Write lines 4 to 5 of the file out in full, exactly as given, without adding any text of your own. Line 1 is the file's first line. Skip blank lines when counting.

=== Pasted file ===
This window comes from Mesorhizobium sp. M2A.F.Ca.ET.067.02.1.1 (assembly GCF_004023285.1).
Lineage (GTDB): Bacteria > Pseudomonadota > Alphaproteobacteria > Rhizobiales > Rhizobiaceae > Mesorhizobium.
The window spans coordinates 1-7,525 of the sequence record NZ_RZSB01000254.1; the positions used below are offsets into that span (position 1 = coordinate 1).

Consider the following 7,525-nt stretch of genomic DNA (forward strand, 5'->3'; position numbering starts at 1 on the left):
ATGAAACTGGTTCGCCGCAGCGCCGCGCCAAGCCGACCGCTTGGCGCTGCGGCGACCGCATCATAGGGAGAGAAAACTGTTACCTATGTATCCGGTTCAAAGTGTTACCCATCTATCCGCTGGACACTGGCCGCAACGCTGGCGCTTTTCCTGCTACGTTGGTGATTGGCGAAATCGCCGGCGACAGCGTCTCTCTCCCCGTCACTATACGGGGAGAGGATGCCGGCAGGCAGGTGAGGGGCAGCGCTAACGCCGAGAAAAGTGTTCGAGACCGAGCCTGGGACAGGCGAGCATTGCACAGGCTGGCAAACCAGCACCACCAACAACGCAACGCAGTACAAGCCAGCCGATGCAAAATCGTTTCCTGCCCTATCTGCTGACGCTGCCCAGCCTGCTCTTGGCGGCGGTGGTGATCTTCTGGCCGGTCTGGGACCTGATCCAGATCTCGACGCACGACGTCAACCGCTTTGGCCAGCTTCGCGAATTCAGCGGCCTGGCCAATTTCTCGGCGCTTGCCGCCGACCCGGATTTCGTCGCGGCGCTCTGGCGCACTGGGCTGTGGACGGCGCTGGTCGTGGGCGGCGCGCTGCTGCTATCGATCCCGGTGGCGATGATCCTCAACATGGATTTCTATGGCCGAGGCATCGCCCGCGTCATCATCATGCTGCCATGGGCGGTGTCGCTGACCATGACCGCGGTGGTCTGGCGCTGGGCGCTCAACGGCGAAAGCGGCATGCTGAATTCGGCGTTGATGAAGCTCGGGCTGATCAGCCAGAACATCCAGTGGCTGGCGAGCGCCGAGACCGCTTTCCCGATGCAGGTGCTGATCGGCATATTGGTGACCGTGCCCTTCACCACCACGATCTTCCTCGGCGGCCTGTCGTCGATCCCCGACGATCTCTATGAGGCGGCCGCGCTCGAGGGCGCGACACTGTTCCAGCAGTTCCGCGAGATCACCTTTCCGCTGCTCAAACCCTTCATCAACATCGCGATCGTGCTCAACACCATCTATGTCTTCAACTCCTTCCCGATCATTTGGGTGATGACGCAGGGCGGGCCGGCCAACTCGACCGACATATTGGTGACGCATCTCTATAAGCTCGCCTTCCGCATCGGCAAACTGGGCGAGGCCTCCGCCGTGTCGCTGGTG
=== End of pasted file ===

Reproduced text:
Consider the following 7,525-nt stretch of genomic DNA (forward strand, 5'->3'; position numbering starts at 1 on the left):
ATGAAACTGGTTCGCCGCAGCGCCGCGCCAAGCCGACCGCTTGGCGCTGCGGCGACCGCATCATAGGGAGAGAAAACTGTTACCTATGTATCCGGTTCAAAGTGTTACCCATCTATCCGCTGGACACTGGCCGCAACGCTGGCGCTTTTCCTGCTACGTTGGTGATTGGCGAAATCGCCGGCGACAGCGTCTCTCTCCCCGTCACTATACGGGGAGAGGATGCCGGCAGGCAGGTGAGGGGCAGCGCTAACGCCGAGAAAAGTGTTCGAGACCGAGCCTGGGACAGGCGAGCATTGCACAGGCTGGCAAACCAGCACCACCAACAACGCAACGCAGTACAAGCCAGCCGATGCAAAATCGTTTCCTGCCCTATCTGCTGACGCTGCCCAGCCTGCTCTTGGCGGCGGTGGTGATCTTCTGGCCGGTCTGGGACCTGATCCAGATCTCGACGCACGACGTCAACCGCTTTGGCCAGCTTCGCGAATTCAGCGGCCTGGCCAATTTCTCGGCGCTTGCCGCCGACCCGGATTTCGTCGCGGCGCTCTGGCGCACTGGGCTGTGGACGGCGCTGGTCGTGGGCGGCGCGCTGCTGCTATCGATCCCGGTGGCGATGATCCTCAACATGGATTTCTATGGCCGAGGCATCGCCCGCGTCATCATCATGCTGCCATGGGCGGTGTCGCTGACCATGACCGCGGTGGTCTGGCGCTGGGCGCTCAACGGCGAAAGCGGCATGCTGAATTCGGCGTTGATGAAGCTCGGGCTGATCAGCCAGAACATCCAGTGGCTGGCGAGCGCCGAGACCGCTTTCCCGATGCAGGTGCTGATCGGCATATTGGTGACCGTGCCCTTCACCACCACGATCTTCCTCGGCGGCCTGTCGTCGATCCCCGACGATCTCTATGAGGCGGCCGCGCTCGAGGGCGCGACACTGTTCCAGCAGTTCCGCGAGATCACCTTTCCGCTGCTCAAACCCTTCATCAACATCGCGATCGTGCTCAACACCATCTATGTCTTCAACTCCTTCCCGATCATTTGGGTGATGACGCAGGGCGGGCCGGCCAACTCGACCGACATATTGGTGACGCATCTCTATAAGCTCGCCTTCCGCATCGGCAAACTGGGCGAGGCCTCCGCCGTGTCGCTGGTG